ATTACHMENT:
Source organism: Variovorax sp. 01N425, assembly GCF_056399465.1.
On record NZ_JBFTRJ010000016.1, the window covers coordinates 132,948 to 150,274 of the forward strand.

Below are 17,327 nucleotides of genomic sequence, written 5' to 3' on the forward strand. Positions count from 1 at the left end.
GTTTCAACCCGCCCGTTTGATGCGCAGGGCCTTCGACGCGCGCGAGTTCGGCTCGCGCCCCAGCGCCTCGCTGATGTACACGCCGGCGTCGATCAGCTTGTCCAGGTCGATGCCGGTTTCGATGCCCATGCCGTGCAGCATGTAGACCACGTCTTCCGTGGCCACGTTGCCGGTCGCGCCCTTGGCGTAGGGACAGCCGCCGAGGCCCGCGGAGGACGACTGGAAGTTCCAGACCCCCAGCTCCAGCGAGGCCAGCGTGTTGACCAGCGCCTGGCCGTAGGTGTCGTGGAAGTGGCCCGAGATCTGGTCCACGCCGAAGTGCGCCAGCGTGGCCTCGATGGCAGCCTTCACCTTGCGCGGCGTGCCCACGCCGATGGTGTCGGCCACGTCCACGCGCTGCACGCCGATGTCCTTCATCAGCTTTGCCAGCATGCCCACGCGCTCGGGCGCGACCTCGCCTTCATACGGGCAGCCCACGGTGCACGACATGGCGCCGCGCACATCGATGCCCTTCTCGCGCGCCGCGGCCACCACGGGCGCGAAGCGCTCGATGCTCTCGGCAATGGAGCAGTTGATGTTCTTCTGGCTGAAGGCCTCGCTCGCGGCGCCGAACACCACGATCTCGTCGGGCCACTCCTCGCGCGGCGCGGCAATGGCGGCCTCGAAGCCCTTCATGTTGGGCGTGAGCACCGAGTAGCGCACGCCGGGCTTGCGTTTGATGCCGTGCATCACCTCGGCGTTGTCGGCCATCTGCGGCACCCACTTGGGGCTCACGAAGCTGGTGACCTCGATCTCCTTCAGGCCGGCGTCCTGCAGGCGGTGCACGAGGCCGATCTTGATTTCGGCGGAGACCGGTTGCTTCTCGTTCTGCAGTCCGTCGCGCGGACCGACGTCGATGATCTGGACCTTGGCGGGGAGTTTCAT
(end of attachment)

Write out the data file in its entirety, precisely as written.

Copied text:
Source organism: Variovorax sp. 01N425, assembly GCF_056399465.1.
On record NZ_JBFTRJ010000016.1, the window covers coordinates 132,948 to 150,274 of the forward strand.

Below are 17,327 nucleotides of genomic sequence, written 5' to 3' on the forward strand. Positions count from 1 at the left end.
GTTTCAACCCGCCCGTTTGATGCGCAGGGCCTTCGACGCGCGCGAGTTCGGCTCGCGCCCCAGCGCCTCGCTGATGTACACGCCGGCGTCGATCAGCTTGTCCAGGTCGATGCCGGTTTCGATGCCCATGCCGTGCAGCATGTAGACCACGTCTTCCGTGGCCACGTTGCCGGTCGCGCCCTTGGCGTAGGGACAGCCGCCGAGGCCCGCGGAGGACGACTGGAAGTTCCAGACCCCCAGCTCCAGCGAGGCCAGCGTGTTGACCAGCGCCTGGCCGTAGGTGTCGTGGAAGTGGCCCGAGATCTGGTCCACGCCGAAGTGCGCCAGCGTGGCCTCGATGGCAGCCTTCACCTTGCGCGGCGTGCCCACGCCGATGGTGTCGGCCACGTCCACGCGCTGCACGCCGATGTCCTTCATCAGCTTTGCCAGCATGCCCACGCGCTCGGGCGCGACCTCGCCTTCATACGGGCAGCCCACGGTGCACGACATGGCGCCGCGCACATCGATGCCCTTCTCGCGCGCCGCGGCCACCACGGGCGCGAAGCGCTCGATGCTCTCGGCAATGGAGCAGTTGATGTTCTTCTGGCTGAAGGCCTCGCTCGCGGCGCCGAACACCACGATCTCGTCGGGCCACTCCTCGCGCGGCGCGGCAATGGCGGCCTCGAAGCCCTTCATGTTGGGCGTGAGCACCGAGTAGCGCACGCCGGGCTTGCGTTTGATGCCGTGCATCACCTCGGCGTTGTCGGCCATCTGCGGCACCCACTTGGGGCTCACGAAGCTGGTGACCTCGATCTCCTTCAGGCCGGCGTCCTGCAGGCGGTGCACGAGGCCGATCTTGATTTCGGCGGAGACCGGTTGCTTCTCGTTCTGCAGTCCGTCGCGCGGACCGACGTCGATGATCTGGACCTTGGCGGGGAGTTTCAT